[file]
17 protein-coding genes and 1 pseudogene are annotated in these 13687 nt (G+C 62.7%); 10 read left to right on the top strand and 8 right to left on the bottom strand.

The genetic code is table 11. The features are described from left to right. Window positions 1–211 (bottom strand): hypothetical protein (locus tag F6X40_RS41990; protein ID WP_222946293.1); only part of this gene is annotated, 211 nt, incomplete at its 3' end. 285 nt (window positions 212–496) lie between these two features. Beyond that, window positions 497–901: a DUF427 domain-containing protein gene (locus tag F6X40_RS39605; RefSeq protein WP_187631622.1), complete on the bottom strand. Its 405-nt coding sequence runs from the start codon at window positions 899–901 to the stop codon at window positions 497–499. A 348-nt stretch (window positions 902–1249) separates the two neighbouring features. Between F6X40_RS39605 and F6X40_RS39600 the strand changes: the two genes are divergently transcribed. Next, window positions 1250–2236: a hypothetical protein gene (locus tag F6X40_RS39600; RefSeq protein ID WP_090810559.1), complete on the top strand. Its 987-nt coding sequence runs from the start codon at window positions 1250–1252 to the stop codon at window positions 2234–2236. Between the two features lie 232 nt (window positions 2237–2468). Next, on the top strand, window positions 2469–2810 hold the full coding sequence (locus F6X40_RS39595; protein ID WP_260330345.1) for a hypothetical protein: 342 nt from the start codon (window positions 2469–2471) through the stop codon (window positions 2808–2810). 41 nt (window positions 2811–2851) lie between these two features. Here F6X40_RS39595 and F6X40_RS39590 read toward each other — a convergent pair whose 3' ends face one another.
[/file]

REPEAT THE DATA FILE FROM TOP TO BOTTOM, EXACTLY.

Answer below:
17 protein-coding genes and 1 pseudogene are annotated in these 13687 nt (G+C 62.7%); 10 read left to right on the top strand and 8 right to left on the bottom strand.

The genetic code is table 11. The features are described from left to right. Window positions 1–211 (bottom strand): hypothetical protein (locus tag F6X40_RS41990; protein ID WP_222946293.1); only part of this gene is annotated, 211 nt, incomplete at its 3' end. 285 nt (window positions 212–496) lie between these two features. Beyond that, window positions 497–901: a DUF427 domain-containing protein gene (locus tag F6X40_RS39605; RefSeq protein WP_187631622.1), complete on the bottom strand. Its 405-nt coding sequence runs from the start codon at window positions 899–901 to the stop codon at window positions 497–499. A 348-nt stretch (window positions 902–1249) separates the two neighbouring features. Between F6X40_RS39605 and F6X40_RS39600 the strand changes: the two genes are divergently transcribed. Next, window positions 1250–2236: a hypothetical protein gene (locus tag F6X40_RS39600; RefSeq protein ID WP_090810559.1), complete on the top strand. Its 987-nt coding sequence runs from the start codon at window positions 1250–1252 to the stop codon at window positions 2234–2236. Between the two features lie 232 nt (window positions 2237–2468). Next, on the top strand, window positions 2469–2810 hold the full coding sequence (locus F6X40_RS39595; protein ID WP_260330345.1) for a hypothetical protein: 342 nt from the start codon (window positions 2469–2471) through the stop codon (window positions 2808–2810). 41 nt (window positions 2811–2851) lie between these two features. Here F6X40_RS39595 and F6X40_RS39590 read toward each other — a convergent pair whose 3' ends face one another.